- I’ve now been married 32 years and have had both my ups and downs in my marital relationship. One thing my wife and others in my life have done for years is apply passive aggressive tone and rhetoric to their every day life in an attempt to have me “Fix” whatever the situation is. Generally speaking, there isn’t much either electrical or mechanical I can’t fix. As such, I’m the go to guy for most of my immediate and extended family for any fixes needed. At a wedding this past weekend, my sister expressed concern that my brother, who had agreed to take our 96 year old mother home after the wedding, might be leaving later than our mother wanted to leave and that someone should talk to our brother about it and rectify this concern. The old me would have had the Gateway Belief that resolving issues like these is always my responsibility. The new me said the following to my sister: “I think the person who has this concern should venture over to our brother and express their concern” She probably thought this was extremely forward and rude and yet I now know this is likely and precisely the correct reply to a comment of this type. It’s not my responsibility to resolve others concerns unless a person makes a coherent and compelling case as to why I should give two shits about what they feel is concerning.
- When anger is expressed at work over a situation or viewed situation, the old me would always want to jump in and resolve whatever the issue. The new me in the work place is much like the new me in family relationships. If I don’t have a vested interest or concern as to outcome, why should I expend my thoughts and energy in resolving the problem or perceived problem? The answer is I shouldn’t.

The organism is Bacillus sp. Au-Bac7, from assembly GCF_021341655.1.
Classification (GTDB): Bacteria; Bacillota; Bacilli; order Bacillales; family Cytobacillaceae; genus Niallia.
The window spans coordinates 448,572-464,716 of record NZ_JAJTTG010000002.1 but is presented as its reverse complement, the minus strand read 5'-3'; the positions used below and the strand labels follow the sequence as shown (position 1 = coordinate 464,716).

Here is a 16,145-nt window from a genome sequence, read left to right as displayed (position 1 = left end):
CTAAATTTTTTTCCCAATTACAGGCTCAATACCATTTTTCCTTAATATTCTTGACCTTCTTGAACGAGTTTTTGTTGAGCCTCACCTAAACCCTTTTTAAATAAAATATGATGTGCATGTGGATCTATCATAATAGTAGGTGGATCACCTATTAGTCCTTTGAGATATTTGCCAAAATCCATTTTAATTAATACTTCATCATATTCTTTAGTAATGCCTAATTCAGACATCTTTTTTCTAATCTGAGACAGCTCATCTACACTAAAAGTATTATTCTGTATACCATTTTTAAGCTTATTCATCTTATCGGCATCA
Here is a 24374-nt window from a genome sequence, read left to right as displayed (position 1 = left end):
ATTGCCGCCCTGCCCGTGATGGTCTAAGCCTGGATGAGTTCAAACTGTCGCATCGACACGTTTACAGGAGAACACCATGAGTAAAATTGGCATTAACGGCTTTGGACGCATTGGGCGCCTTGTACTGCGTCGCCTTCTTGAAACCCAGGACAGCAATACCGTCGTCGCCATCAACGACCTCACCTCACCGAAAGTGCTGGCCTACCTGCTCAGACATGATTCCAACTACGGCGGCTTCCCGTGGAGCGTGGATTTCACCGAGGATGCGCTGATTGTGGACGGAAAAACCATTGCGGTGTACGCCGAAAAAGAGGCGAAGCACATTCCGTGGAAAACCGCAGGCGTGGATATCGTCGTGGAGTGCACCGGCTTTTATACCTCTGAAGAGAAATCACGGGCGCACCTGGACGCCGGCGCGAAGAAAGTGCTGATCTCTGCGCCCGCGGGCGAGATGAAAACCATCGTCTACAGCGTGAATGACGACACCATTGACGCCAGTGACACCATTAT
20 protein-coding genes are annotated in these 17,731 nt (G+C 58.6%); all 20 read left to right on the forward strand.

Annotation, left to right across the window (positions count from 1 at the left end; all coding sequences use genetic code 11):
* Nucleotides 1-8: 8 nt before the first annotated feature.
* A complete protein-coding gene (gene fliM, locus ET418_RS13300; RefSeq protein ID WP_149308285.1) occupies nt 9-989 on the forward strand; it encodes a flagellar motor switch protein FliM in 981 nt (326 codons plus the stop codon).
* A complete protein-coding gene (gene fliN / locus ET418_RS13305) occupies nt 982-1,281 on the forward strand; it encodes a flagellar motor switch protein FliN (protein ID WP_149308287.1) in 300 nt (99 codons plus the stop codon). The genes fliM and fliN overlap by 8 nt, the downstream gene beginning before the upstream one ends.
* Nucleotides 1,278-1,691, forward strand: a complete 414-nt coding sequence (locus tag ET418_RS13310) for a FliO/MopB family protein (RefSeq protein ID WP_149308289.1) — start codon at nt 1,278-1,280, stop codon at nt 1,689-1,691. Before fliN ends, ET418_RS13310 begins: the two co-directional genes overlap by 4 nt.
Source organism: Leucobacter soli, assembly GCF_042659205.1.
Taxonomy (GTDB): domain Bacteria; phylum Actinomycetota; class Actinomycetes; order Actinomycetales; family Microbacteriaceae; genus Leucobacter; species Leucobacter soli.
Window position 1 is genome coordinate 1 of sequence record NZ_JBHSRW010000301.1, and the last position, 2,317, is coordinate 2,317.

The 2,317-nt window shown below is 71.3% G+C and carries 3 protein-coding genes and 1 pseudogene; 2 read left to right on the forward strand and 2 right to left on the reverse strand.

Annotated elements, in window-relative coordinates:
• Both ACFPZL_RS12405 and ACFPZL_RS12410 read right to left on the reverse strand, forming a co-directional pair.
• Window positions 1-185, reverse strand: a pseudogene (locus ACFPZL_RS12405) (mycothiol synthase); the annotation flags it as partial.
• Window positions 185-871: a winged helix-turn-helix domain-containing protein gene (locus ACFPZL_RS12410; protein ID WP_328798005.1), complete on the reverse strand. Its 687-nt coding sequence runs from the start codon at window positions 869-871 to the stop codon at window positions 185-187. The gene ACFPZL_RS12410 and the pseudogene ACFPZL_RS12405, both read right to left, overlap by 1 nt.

- If someone challenges my personal views or lack there of, the old me would have tried to vehemently justify my position and why. This Gateway Belief is now discarded and it has truly made my life more interesting and fun. Because of my long held belief that what I think matters to others, I almost always shared stories and anecdotes to justify what I believed and why I believed it. If someone wants to believe something fervently, they have every right to do so in the ole’ U.S. of A. If someone wants my opinions, all they need to do is ask me and I’ll share my positions freely. I’m what I call an Asupernatural Atheist. As such, I have no belief in anything Supernatural or any Gods. I needn’t justify my lack of belief in something anymore than those who lack a belief in Thor or Zeus. Again, I can be kind in simply not engaging in discussions about my positions if I have concerns over how it will be handled. Saying nothing about how I feel might be the kindest thing I can do in a given situation.
All this being said, being kind can come in many forms. Being helpful is subjective and open to personal interpretation. Is it possible to be helpful by doing nothing? I believe the answer is Yes, if done kindly.